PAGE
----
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Laactiat* Irtatrrwol » WOHIi ilodga ■> Controlled Landfill (in. Ph. Cd, Hg...)

2000 sites in EU

Laactiat* Irtatrrwol » WOHIi ilodga ■> Controlled Landfill (in. Ph. Cd, Hg...)

{" ) Heji resent s <2.3 % nf total atmospheric Cadmium tmi^Mdns in EU - will decrease H Ith impie m en la linn of Directive 2000/76/EC to less than 0.1 T/y. {* ' i Represents 0.8 */• of total Cadmium I missions to Surface Water in EU,

Figure 22. The Contribution of Ni-Cd Batteries to Total Cadmium Emissions

The current emission level of cadmium from MSW incinerators represent less than 2.0% of total atmospheric emissions of cadmium in the EU countries. The enforcement of the new EU Directive on emissions of cadmium gives a maximum permissible concentration of 0.05 mg/Nm3. In these conditions, emissions associated to the production of 5,500 m3 of flue gas per ton of MSW incinerated would lead to a total atmospheric emission below 100 kilograms for 22% MSW incineration capacity.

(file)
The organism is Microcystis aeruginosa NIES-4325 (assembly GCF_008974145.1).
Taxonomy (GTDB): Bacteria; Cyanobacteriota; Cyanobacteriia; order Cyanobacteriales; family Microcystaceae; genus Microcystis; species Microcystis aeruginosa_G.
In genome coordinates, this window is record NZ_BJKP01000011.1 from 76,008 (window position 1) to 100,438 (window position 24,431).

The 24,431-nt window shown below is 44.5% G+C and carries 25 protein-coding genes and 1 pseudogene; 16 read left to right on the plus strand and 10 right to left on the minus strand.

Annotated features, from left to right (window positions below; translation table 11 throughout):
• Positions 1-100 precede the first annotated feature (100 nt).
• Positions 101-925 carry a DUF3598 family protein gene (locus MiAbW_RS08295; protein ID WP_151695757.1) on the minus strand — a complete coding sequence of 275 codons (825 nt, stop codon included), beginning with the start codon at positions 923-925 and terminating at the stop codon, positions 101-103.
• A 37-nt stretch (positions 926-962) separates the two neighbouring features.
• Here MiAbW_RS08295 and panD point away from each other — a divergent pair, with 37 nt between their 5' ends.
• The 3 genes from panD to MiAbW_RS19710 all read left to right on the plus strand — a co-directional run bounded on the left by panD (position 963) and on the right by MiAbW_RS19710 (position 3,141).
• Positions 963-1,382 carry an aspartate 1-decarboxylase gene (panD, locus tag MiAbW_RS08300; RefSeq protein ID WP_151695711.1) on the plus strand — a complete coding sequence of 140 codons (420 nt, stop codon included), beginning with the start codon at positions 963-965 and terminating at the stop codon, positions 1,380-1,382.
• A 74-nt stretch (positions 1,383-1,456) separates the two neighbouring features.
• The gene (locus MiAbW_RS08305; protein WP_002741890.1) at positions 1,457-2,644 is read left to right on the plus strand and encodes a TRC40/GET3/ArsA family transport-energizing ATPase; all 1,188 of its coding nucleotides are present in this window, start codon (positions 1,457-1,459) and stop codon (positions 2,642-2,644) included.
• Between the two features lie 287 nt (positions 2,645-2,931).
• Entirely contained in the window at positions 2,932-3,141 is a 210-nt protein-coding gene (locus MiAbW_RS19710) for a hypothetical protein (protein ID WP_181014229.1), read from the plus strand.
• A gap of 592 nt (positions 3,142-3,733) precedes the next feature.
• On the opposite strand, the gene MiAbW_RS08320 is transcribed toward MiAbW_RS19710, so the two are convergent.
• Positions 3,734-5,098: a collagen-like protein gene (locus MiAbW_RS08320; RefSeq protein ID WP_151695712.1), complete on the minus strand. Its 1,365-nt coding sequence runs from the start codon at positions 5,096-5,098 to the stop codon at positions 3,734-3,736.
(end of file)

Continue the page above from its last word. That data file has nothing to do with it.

Official reports from France and Switzerland (Chambaz D. and al. (1998), French Society of Public Health (1999)) confirm that municipal waste incinerators do not present any risk for the population as regards cadmium emissions.

4.3. Emissions from Landfills

The second fraction of spent Ni-Cd batteries is introduced in landfills (as illustrated in Figure 22). The EC Directive on waste imposes a strict control of leachate emissions. More than 2,000 sites have been reviewed and 95% of them show cadmium concentrations in leachates below 5 micrograms per litre (Eggenberger 2000). This represents the recommended concentration of cadmium for drinking water by the World Health Organization (WHO). This low emission level from MSW landfills has been confirmed by Swedish researchers (Flyhammer 1996).

Several sites may have higher concentration of cadmium emissions. These are industrial waste landfills and the origin of their cadmium emissions is not proven to be from spent batteries.

Cadmium releases from landfills have been evaluated by the Draft Risk Assessment Report on Cadmium (DRAR 2000). They can be evaluated at less than 0.3 tonnes/y, this representing less than 0.8% of total emissions of cadmium in water in the EU countries. The major contributors to total cadmium emissions into surface waters are zinc and lead producers, fuel combustion for electricity generation, fuel combustion for road transportation, phosphate industries and non-ferrous metallurgy (DRAR 2000).

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